Anatomy & Developmental Biology

    Research areas

  • Activin, Differentiation, Inhibin, Leydig Cells, Tumours, Cancer, Cancer Biology, Cancer/Carcinogenesis, Stromal Cells, Experimental Models, Immune-Deficient Models, Endocrinology, Prostate, Oestrogen Action, Prostate cancer, Prostate stem cell

Research interests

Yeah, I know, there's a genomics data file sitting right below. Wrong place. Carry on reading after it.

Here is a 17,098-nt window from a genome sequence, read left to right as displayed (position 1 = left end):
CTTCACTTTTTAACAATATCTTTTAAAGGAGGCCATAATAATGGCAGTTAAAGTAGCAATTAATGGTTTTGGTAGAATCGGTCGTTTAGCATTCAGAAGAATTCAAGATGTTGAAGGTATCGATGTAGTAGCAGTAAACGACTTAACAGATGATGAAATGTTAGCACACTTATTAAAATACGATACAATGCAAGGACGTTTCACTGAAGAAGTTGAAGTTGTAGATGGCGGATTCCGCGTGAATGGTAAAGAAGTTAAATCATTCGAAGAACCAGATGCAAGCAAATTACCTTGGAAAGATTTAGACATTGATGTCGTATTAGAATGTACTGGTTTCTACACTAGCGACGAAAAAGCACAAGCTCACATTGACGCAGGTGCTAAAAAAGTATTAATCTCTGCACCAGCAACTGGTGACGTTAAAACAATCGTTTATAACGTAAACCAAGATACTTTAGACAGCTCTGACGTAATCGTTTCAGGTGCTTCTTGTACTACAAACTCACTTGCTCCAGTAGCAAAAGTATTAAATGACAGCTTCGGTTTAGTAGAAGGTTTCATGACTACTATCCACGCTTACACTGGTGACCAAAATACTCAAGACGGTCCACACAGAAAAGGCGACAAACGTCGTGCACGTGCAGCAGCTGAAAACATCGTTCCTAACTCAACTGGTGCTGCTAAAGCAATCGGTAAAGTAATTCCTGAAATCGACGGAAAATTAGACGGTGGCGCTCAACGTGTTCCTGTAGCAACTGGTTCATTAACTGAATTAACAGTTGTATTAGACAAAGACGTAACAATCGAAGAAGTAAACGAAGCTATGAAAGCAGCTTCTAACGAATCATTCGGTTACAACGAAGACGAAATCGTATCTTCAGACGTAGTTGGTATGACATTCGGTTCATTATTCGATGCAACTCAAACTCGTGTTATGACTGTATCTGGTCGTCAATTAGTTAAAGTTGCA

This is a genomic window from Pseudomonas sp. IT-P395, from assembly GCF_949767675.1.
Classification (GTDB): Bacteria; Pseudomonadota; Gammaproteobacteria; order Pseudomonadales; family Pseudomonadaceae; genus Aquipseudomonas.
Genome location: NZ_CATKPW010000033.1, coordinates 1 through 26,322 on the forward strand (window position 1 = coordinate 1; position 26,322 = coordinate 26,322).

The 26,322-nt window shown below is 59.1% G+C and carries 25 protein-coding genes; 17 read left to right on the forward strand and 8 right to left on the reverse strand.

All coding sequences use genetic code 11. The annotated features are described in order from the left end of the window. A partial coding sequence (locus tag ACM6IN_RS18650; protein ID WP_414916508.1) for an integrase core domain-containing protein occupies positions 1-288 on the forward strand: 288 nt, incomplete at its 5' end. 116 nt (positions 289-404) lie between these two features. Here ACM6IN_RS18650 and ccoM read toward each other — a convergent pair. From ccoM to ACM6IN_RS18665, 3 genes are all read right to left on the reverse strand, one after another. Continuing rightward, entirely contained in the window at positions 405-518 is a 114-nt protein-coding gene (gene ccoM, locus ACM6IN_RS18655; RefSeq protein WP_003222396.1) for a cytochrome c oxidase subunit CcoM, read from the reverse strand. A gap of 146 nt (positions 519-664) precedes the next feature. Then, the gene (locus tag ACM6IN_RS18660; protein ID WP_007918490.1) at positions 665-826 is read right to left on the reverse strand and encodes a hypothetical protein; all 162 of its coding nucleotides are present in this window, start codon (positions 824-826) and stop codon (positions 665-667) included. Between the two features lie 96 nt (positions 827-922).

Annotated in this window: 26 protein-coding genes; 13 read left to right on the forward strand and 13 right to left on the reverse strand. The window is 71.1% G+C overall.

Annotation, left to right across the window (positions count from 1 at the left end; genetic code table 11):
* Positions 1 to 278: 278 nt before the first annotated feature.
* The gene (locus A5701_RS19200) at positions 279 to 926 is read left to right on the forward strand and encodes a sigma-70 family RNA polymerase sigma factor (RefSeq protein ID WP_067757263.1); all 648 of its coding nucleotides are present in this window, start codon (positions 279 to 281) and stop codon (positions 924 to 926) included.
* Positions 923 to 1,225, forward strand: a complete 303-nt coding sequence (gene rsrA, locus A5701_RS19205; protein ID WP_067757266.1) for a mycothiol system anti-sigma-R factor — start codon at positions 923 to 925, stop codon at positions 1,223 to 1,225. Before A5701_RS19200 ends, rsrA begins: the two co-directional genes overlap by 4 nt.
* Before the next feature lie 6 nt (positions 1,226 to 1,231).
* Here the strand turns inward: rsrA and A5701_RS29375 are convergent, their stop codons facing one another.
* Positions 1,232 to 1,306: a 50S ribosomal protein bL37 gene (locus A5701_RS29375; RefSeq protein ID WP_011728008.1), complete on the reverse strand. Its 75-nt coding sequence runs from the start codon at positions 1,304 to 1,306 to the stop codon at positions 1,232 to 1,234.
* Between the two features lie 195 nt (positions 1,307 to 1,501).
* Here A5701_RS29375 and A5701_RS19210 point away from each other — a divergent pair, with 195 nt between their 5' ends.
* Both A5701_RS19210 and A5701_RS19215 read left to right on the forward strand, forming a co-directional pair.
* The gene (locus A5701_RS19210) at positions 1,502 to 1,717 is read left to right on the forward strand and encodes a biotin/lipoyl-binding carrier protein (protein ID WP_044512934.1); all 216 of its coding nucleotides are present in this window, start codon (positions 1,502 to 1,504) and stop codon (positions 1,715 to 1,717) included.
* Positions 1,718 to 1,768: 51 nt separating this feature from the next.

Unlike many cancers, prostate cancer develops over decades, but when it spreads beyond the gland to other parts of the body, and no longer responds to the usual hormone therapies, there are very limited treatment options for the patients. "That is where our research is focused; we are trying to develop something for men who have end-stage disease.' Androgen-deprivation therapy is used to treat prostate cancer that has spread. It is effectively castration by drugs, depriving the body of the hormones that fuel tumour growth. Although it's effective, some cells always remain. "In some patients, they eventually regrow and they are lethal,' Gail says. Those are the cells she wants to target. In the past, oestrogen therapy came with dreadful side effects but Gail sees great promise in the carefully designed hormones it is now possible to make. 'We have just found a way that oestrogens might be used to effectively target those cells, working differently to the old therapies, without the bad side effects.' With the collaboration of urologists, oncologists and other clinicians, the discovery is being tested on human tissue specimens. Work on benign disease is just as important because it affects so many men. Although current drugs can be effective, many men have surgery.'There is an irony in the focus on prostate cancer, because most men, if they live long enough, will develop benign disease and yet relatively less research dollars and time are devoted to this aspect of prostate health, and we could do much better.' In both diseases, for example, stopping regeneration is important: in benign disease to prevent enlargement of the prostate, and in cancer to prevent growth of tumour cells. 'In both of those instances, we think that oestrogens can be useful,' Gail says. Although she notes that many myths exist about the complementary (or herbal) medicines often taken for benign disease, some have components that function like oestrogens. More knowledge of the mechanisms involved could lead to better, more potent drugs. 'There will come a time when we have to marry what we're doing with new drugs and what is known in traditional medicine to be effective,' 'Can what we do give some validity to using these complementary medicines? "That's a tough question but we've thought a lot about it." Prostate disease predominantly affects older men, but work on it is very much a forward-looking enterprise and Gail puts much emphasis on the need to train the next generation of experts. "This is not a disease that's going to be cured overnight." "We need a workforce of scientists and clinicians to continue the research."

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